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The Beauty Of River Surfing

Surfing in the river translates so well to the ocean, because you’re still paddling on the board, popping up on the board, and riding waves. Yet... it's now quite the same.

You’re not paddling out into the ocean and waiting. The wave is always there, so you can ride for as long as you can stay on the wave. On good waves, that’s forever.

River surfing also requires traditional ocean surfers to learn new skills: there is no time to get up and let the wave approach you – river surfers have to be riding the second they are pushed from the slack-water into the moving water – and movement is lateral rather than up and down the break. Holding your position in the narrow confines of the wave is the challenge.

When the snow melts, the rivers swell up, and the waves become more powerful, the surf is up in place like Montana, Wyoming, Oregon, and Idaho. The last places you would expect to find a surf spot.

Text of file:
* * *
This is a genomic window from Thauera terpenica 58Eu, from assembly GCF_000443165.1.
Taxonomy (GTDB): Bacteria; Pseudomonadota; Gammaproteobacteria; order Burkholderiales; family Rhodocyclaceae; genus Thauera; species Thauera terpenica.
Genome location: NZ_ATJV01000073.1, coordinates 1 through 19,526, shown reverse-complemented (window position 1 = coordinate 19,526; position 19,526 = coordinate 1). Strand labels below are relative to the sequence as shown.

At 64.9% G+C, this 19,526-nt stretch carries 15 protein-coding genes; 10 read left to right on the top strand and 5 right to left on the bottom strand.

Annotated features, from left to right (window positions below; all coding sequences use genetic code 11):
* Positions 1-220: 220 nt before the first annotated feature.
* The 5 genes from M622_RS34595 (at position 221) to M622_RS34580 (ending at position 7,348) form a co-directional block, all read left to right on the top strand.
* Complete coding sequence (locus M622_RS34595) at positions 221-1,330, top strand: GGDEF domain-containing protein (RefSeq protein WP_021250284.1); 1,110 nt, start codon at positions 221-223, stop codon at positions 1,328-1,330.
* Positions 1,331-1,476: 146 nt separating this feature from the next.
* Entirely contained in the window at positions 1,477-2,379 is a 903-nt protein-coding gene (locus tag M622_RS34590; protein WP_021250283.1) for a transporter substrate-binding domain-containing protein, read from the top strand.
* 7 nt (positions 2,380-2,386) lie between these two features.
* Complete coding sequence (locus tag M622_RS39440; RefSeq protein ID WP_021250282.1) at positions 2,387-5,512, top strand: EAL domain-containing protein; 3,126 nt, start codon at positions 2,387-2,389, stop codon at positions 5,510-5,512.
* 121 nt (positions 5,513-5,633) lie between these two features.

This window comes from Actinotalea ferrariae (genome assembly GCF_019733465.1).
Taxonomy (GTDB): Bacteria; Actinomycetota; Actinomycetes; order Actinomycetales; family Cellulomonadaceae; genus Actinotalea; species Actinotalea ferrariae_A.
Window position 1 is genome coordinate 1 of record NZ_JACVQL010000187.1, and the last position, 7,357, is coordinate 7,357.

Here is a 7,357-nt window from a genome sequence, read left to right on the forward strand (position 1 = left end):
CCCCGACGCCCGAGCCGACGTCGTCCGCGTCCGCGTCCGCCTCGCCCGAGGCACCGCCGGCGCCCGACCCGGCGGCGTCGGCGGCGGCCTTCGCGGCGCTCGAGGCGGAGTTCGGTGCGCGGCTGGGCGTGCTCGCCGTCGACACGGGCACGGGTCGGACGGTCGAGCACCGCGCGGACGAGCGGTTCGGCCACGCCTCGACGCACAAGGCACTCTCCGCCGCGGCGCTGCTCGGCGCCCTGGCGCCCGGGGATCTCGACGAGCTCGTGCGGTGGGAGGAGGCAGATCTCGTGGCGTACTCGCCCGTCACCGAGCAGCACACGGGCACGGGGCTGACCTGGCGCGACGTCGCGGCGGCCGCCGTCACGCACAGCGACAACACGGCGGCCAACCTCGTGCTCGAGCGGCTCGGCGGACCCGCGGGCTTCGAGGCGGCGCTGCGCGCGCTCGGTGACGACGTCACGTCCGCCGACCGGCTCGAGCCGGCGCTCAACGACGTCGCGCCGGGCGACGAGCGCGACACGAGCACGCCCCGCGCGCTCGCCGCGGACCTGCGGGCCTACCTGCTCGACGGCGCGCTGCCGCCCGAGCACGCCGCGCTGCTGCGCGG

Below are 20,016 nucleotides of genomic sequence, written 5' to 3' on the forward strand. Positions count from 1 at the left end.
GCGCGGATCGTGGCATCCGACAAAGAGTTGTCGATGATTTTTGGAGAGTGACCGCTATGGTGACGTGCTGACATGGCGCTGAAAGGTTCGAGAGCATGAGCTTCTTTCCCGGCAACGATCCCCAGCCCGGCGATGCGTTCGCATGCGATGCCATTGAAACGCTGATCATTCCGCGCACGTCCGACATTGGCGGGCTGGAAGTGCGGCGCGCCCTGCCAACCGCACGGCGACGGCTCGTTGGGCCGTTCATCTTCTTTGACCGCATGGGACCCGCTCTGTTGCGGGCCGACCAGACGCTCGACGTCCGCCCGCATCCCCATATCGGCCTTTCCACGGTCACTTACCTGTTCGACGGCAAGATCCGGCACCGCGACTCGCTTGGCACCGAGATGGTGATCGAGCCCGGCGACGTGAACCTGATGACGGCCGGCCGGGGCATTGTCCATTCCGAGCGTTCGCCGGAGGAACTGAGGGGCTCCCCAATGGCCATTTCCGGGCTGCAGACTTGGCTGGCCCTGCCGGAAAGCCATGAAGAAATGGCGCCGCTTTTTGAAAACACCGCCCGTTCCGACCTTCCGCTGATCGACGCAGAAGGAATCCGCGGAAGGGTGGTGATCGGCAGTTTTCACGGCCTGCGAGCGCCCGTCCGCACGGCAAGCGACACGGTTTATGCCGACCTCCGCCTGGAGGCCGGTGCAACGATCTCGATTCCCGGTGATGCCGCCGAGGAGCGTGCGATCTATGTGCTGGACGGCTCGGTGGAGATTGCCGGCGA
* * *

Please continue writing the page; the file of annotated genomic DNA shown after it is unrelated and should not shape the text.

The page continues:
Surfing a river wave is like doing acrobatics on a really fast treadmill.

This sport is definitely not for everybody. River surfing requires an incredible amount of balance, focus and bravery. If you fall off your board, you must know how to navigate the river without crashing into rocks, and how to make your way to a nearby eddy—because any river play without a life jacket is scary river play. But I guess, with the proper training and enough persistence, you can learn the basics in no time. 

You'll need a different board too. Boards specifically designed for river surfing are thicker, shorter, and more buoyant. Snow fed river waters are freezing. Leave your "shorty" at home till your next tropical vocation. Get something thicker and warmer, like Patagonia's R4 ( the warmest wetsuit in the world ).

While it bears some resemblance to traditional surfing, river surfing is a unique and diverse sport that land-locked water junkies have zeroed in on. While it is both fun and exhilarating, it can be challenging and dangerous.

But these are also the reasons what makes river surfing so attracting...

Photos are courtesy of Paolo Marchesi Photography

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